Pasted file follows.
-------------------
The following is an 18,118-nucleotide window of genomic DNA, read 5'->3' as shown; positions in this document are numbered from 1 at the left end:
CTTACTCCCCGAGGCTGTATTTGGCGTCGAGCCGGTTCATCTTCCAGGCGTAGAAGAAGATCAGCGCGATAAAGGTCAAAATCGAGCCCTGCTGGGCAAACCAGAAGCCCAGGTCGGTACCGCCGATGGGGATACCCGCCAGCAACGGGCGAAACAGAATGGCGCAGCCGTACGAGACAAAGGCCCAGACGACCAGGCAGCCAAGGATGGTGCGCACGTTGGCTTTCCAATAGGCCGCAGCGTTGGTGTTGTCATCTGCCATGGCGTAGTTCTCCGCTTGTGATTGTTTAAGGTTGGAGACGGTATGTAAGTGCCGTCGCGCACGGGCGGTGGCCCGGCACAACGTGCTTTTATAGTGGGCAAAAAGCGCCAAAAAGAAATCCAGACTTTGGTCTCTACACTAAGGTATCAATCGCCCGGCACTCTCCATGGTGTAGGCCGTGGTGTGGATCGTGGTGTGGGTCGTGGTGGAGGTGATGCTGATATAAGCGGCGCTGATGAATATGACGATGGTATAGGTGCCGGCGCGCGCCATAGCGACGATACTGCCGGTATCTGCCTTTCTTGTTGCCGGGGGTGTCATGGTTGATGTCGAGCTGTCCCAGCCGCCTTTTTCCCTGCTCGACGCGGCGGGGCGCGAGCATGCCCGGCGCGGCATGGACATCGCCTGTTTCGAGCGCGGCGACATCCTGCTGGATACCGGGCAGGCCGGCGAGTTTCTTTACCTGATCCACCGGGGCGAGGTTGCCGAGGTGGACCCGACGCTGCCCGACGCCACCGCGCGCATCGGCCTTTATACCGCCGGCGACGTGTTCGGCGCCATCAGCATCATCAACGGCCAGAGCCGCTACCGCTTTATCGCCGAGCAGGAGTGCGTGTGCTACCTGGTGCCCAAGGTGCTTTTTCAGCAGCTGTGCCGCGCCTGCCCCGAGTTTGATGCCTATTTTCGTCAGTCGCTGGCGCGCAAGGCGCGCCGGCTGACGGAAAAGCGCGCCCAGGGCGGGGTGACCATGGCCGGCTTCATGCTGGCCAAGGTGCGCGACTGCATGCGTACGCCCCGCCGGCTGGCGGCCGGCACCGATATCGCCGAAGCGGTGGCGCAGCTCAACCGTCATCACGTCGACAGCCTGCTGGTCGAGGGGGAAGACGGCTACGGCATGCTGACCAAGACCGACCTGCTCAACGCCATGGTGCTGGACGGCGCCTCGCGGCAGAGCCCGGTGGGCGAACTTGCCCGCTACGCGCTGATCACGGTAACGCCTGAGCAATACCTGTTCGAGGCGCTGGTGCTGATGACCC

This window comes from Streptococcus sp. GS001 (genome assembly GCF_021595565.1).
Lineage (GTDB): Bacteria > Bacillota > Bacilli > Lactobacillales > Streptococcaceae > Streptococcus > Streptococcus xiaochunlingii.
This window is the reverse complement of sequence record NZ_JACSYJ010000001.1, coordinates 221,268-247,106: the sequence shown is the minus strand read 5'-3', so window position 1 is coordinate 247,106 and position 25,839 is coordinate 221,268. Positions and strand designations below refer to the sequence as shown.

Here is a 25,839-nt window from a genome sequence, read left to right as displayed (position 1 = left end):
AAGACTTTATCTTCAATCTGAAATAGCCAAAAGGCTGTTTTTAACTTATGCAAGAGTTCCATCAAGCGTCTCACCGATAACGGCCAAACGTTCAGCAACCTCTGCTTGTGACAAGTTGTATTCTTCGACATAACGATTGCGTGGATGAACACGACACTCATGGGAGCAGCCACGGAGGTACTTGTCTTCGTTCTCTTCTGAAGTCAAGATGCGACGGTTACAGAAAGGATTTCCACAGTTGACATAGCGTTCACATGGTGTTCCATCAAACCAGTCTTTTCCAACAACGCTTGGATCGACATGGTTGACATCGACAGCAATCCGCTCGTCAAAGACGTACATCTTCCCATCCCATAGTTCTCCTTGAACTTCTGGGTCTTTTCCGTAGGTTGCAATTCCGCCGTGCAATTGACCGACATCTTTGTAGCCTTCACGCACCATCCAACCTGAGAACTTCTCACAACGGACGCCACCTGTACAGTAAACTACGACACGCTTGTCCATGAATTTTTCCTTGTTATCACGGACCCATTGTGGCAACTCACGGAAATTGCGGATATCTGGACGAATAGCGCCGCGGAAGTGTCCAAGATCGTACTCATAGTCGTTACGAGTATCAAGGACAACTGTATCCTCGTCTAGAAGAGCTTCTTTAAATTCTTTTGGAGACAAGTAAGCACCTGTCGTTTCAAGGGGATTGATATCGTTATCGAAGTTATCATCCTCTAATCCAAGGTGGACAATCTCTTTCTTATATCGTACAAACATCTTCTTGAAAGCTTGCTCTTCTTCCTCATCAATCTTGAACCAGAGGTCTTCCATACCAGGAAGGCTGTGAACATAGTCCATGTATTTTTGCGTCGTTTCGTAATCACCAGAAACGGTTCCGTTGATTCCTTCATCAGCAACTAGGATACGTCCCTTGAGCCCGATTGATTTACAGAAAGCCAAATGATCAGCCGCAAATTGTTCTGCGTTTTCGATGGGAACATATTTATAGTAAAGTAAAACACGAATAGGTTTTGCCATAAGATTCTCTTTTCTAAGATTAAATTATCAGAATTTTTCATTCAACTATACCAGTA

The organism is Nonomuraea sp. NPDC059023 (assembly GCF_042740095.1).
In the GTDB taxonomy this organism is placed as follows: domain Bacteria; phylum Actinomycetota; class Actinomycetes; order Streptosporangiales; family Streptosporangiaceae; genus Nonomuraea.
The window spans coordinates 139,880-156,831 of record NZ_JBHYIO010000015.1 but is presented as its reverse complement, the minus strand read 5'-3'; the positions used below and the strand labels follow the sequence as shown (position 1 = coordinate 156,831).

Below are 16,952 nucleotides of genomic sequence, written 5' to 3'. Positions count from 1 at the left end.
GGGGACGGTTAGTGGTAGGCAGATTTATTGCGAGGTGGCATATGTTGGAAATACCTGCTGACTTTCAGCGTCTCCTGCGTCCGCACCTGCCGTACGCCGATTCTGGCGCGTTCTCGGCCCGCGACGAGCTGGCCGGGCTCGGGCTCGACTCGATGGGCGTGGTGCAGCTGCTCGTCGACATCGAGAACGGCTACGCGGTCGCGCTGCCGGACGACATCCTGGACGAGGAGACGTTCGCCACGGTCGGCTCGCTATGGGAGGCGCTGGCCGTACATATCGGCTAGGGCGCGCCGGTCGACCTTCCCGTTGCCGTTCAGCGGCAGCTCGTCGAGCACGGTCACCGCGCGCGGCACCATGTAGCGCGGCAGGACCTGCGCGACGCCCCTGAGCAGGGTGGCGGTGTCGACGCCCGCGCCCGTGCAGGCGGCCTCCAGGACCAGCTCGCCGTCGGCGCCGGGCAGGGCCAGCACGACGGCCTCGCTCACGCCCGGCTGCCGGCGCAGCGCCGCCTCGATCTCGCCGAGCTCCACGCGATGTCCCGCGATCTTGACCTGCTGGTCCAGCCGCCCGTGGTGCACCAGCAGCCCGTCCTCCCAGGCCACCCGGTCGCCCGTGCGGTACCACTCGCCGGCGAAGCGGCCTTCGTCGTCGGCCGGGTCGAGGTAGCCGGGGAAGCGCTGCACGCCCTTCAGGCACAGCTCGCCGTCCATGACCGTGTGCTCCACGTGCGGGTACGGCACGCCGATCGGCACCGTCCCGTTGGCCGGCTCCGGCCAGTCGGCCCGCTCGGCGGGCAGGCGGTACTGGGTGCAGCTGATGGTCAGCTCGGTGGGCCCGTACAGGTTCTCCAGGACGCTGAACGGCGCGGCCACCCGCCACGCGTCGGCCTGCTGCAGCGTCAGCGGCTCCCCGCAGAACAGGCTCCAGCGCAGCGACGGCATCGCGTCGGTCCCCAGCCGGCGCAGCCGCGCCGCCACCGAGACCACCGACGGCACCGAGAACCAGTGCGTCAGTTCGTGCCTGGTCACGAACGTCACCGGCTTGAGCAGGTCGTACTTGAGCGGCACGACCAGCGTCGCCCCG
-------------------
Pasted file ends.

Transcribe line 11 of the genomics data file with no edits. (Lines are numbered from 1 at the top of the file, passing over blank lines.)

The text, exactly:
Below are 16,952 nucleotides of genomic sequence, written 5' to 3'. Positions count from 1 at the left end.